Each week, GOBankingRates sets out to discover what makes the people behind top companies tick. We like to call this series “Best in Business” — and Selchau-Hansen really is one of the best. He told us why it’s important to not get caught up in the short term, his three-pronged approach to success and ways that you can find (or build) your own dream job, too. Below, find our favorite moments from the story of how Selchau-Hansen launched his business.
His Company Vision Came to Life With a Cup of Coffee
Our origins trace back to my time as an entrepreneur-in-residence at BCG Digital Ventures. I was there after stints at Square and Zynga, and [was] interested in developing some machine learning-enabled concepts. Early on, I met one of my co-founders. We envisioned a world where customer experiences and offers were personal, relevant and helpful — effectively, good for both the customer and the brand. We also saw a gap in the market, and so began working on a concept for an AI platform that could leverage data to truly engage the customer and deliver on our vision. Shortly thereafter, lightning struck.
That lightning came in the form of a delicious cup of coffee. We had the opportunity to pitch our idea to one of the world’s largest restaurant brands. It was an awesome meeting. Their aspirations for their customer relationship matched many elements of our vision. With our concept and vision validated, we set out to develop the concept further, and quickly test whether or not it would drive the kind of impact we believed it would.
Delivering highly engaging, individual experiences at enterprise scale is really complicated. Customers are not static creatures — they’re always in a state of flux. Machine learning seemed particularly suited to the challenge, being able to both conduct the deep analysis needed to surface customer motivations and adapt as the customer changes and grows. And that really was the genesis of Formation and our mission — to use artificial intelligence to build and deepen customer relationships.
He Figured Out How To Use Games To Engage Customers
Working in mobile gaming was a crash course in customer engagement. After all, that’s what the gaming industry is ultimately selling — engaging customer experiences. Engaging games must be challenging without being frustrating; they must be tailored to the player’s abilities; they must be fun. Formation’s experiences reflect those lessons. Our intelligent multistep offers are specifically calibrated to the individual customer, with the right level of challenge and incentive. And by employing these lessons, our marketing experiences have a level of repeat engagement that’s on par with the best customer experiences.
There’s a trap that data-driven companies can fall into, where they focus on the short term, where data is more accurate and more granular, over the long term, where data is often less certain and less precise. That was definitely something we wanted to avoid — and for that matter, want to help our clients avoid. Data remains central to our decision-making, but we want to be sure we’re always broadening our investigative horizon and putting equal emphasis on our short- and long-term needs.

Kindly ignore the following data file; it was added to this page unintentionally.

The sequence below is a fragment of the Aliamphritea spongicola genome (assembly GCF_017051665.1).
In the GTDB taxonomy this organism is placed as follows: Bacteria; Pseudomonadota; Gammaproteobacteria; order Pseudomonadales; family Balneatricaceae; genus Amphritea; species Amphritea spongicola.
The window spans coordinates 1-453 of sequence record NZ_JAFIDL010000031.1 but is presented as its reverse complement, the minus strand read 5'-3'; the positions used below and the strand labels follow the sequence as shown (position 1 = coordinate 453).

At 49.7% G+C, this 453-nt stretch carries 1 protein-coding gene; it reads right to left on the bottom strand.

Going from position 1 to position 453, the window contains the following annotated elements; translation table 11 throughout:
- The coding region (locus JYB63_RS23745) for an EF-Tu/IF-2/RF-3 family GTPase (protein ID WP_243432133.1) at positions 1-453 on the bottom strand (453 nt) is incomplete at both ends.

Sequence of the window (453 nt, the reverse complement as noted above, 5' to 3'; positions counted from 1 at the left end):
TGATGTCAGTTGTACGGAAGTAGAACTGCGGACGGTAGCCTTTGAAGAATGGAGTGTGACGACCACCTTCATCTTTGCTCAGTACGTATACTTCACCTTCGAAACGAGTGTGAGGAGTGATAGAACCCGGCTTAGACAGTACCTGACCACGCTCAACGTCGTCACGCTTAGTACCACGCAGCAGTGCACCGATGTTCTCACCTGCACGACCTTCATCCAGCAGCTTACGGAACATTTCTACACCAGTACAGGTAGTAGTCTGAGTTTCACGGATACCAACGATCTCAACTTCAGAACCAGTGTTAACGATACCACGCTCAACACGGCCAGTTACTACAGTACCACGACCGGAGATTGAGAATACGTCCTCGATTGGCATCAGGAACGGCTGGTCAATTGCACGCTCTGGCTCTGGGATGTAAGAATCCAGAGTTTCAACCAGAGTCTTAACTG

He’s a Team Player
Recruiting top talent is important for any startup, but the technical sophistication of our product gave our recruiting efforts an extra layer of complexity. We really needed to attract the best and the brightest in cutting-edge, in-demand specialties across engineering and machine learning. Initially, this seemed daunting. But as we started to tell our story, we found that people want to be challenged, to have an impact, to have fun.
My greatest support has come from my teammates — the people who show up every day with a passion to tackle big questions and work out the fine details. One of our core values is, “The most meaningful outcomes are made through teamwork and accountability.”
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He Has a 3-Dimensional Definition of Success
There was always a fear that the success we had with our first client was a flash in the pan, but when we began to run programs for our second client, a Fortune 100 transportation company, we knew we were onto something. Here, we were dealing with a completely different kind of business — bigger tickets, less frequent purchases. Indeed, the only thing it had in common with our first client was the enormous size of its operation. And when we began to see the same incredible — almost unbelievable — results start to come in, we knew we had something powerful on our hands.
For me, success is defined across three dimensions. The first dimension is our customer: Are we having a transformative impact on our customers? Are we delivering unprecedented results that have a meaningful impact on their bottom line? Second is our team: Are our people excited to come to work each day? Are they motivated to do the best work of their lives? Third, our company: Are we pushing the boundaries of the possible? Are we challenging the status quo? If we check all three boxes, I think we’re a success.
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This interview has been edited and condensed.